Of course, in order to run a Kickstarter I’m going to need to know what my production costs are going to be so a month into the project I’m already reaching out to printers for samples and to get an idea on specifications and costs. Because I know how many portraits I’m going to be shooting, I can estimate how many pages I’m likely to have in the final book.
To be honest, at this point the book itself feels an awful long way away, but it’s already satisfying to hold a sample page in my hand. This is probably the first time the project has felt ‘real’.
Challenge 4: Keep people interested
By the end of February things were pretty crazy. The Facebook page was really gaining some traction, had passed 1k likes and was continuing to grow. I’d more or less firmed up the 47 subjects I was going to shoot (even if I hadn’t quite worked out how or when as yet) and I started to use Facebook as the key tool for keeping people updated on the project.
There was an incredible growing audience of people who really felt like they cared about the project as much as I did. I started to post maps showing where I was visiting with markers for shoots I’d completed and shoots that were to come. Each time a new green marker appeared I was greeted with a surge of support that really helped to keep me moving forward.
It’s worth pointing out that this phase of the project was hard. I can’t thank those of you who kept sending positive thoughts enough.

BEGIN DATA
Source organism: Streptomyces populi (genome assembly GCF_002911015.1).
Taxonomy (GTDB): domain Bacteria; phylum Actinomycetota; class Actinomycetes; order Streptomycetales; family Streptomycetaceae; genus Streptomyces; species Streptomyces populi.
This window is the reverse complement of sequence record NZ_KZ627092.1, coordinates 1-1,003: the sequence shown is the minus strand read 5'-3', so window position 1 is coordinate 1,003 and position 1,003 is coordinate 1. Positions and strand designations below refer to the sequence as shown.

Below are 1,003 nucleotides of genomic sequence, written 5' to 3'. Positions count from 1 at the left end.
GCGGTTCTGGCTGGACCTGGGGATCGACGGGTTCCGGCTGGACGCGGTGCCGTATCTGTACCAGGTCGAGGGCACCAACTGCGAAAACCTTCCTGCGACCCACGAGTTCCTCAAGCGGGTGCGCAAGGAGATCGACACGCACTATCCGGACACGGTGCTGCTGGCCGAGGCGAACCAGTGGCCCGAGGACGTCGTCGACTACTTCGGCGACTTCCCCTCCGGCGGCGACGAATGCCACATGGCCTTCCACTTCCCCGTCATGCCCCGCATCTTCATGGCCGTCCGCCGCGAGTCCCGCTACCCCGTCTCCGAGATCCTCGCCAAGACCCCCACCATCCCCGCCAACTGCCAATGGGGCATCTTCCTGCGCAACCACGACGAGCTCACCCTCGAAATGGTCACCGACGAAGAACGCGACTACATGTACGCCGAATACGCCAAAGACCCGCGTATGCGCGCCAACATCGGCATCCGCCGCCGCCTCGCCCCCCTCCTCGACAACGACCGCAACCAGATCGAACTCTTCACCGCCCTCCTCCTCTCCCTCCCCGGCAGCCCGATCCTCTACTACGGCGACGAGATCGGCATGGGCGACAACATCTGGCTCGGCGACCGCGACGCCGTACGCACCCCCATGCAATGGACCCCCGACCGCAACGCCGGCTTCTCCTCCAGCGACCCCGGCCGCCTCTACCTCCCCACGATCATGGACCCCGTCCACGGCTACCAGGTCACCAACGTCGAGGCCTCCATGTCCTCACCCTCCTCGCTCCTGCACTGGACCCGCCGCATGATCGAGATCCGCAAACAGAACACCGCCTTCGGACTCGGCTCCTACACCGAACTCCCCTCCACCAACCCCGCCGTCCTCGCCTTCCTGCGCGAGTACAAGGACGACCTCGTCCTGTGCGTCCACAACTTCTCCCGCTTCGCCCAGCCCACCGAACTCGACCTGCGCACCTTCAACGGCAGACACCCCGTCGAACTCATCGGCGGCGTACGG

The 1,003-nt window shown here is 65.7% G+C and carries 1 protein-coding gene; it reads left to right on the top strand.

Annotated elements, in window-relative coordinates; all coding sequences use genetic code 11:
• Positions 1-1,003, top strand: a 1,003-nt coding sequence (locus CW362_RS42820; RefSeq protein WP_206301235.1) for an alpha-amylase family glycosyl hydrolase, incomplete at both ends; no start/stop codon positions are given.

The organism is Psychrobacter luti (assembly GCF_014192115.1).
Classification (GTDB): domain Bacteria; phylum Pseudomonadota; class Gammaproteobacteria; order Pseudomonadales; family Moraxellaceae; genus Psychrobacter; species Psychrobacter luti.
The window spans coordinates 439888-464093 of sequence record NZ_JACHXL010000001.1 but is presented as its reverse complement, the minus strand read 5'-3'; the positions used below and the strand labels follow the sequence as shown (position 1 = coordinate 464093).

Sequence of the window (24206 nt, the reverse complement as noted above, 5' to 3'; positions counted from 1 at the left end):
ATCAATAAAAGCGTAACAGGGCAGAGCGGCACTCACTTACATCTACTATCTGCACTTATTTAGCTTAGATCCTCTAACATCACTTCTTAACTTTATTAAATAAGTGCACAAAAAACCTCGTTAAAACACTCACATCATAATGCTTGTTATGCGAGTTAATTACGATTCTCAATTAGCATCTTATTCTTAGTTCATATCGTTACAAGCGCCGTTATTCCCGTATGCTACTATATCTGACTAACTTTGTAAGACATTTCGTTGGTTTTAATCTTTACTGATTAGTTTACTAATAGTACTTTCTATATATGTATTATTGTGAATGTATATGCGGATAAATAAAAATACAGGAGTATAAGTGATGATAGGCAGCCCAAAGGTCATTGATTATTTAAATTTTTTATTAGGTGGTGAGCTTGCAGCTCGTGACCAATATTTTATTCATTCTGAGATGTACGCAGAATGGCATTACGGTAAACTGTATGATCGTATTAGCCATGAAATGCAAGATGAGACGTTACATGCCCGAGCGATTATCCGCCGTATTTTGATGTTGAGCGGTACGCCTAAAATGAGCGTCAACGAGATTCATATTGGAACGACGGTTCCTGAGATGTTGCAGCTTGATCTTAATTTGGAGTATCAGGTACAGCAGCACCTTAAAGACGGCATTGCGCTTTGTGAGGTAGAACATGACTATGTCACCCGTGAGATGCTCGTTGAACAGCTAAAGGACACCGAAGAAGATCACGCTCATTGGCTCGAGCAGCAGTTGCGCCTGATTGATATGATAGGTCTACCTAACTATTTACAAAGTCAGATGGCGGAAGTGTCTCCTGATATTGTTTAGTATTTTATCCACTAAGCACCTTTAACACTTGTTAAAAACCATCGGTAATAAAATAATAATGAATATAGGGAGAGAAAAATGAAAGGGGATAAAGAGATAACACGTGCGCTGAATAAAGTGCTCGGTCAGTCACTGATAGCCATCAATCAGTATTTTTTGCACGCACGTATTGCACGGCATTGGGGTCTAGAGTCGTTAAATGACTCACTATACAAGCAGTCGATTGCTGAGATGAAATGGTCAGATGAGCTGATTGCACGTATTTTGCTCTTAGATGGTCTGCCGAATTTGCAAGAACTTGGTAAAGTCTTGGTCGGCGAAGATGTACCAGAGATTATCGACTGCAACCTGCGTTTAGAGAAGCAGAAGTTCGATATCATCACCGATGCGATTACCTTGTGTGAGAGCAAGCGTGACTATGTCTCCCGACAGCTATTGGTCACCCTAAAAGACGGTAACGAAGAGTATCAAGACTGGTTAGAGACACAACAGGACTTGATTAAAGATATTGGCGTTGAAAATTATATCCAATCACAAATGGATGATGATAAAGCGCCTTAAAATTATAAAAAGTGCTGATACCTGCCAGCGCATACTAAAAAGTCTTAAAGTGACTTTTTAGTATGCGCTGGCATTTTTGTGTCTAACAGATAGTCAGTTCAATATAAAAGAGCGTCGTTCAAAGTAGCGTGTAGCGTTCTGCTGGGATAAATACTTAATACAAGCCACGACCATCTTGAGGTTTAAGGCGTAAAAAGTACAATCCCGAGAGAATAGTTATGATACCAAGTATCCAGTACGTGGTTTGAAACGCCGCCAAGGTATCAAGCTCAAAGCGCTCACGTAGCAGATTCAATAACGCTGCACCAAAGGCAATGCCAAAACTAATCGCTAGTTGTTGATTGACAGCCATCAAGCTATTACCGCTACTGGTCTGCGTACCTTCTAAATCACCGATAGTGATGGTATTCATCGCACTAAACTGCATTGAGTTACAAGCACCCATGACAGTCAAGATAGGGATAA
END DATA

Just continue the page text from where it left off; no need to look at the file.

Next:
Challenge 5: The road trips
Ah the road trips. Without doubt the most difficult part of this project. Due to risk of cross infection, patients with CF can’t meet face to face. I’d have to visit each person individually in their homes and clean my equipment between shoots.
I’d need to work out an efficient route to visit each person in the region to maximize the number of shoots and minimize the number of expensive nights in hotels away from my family. BUT I’d need to balance efficiency of travel with safeguarding my subjects. People with CF often grow bacteria in their lungs, which can be incredibly harmful to other people with the condition so I’d need to know the current state of health for each subject and factor into my planning to ensure I was visiting everyone in the correct order to safeguard their health and reduce risk of infection. It’s hard to stress how important, and how difficult, this was.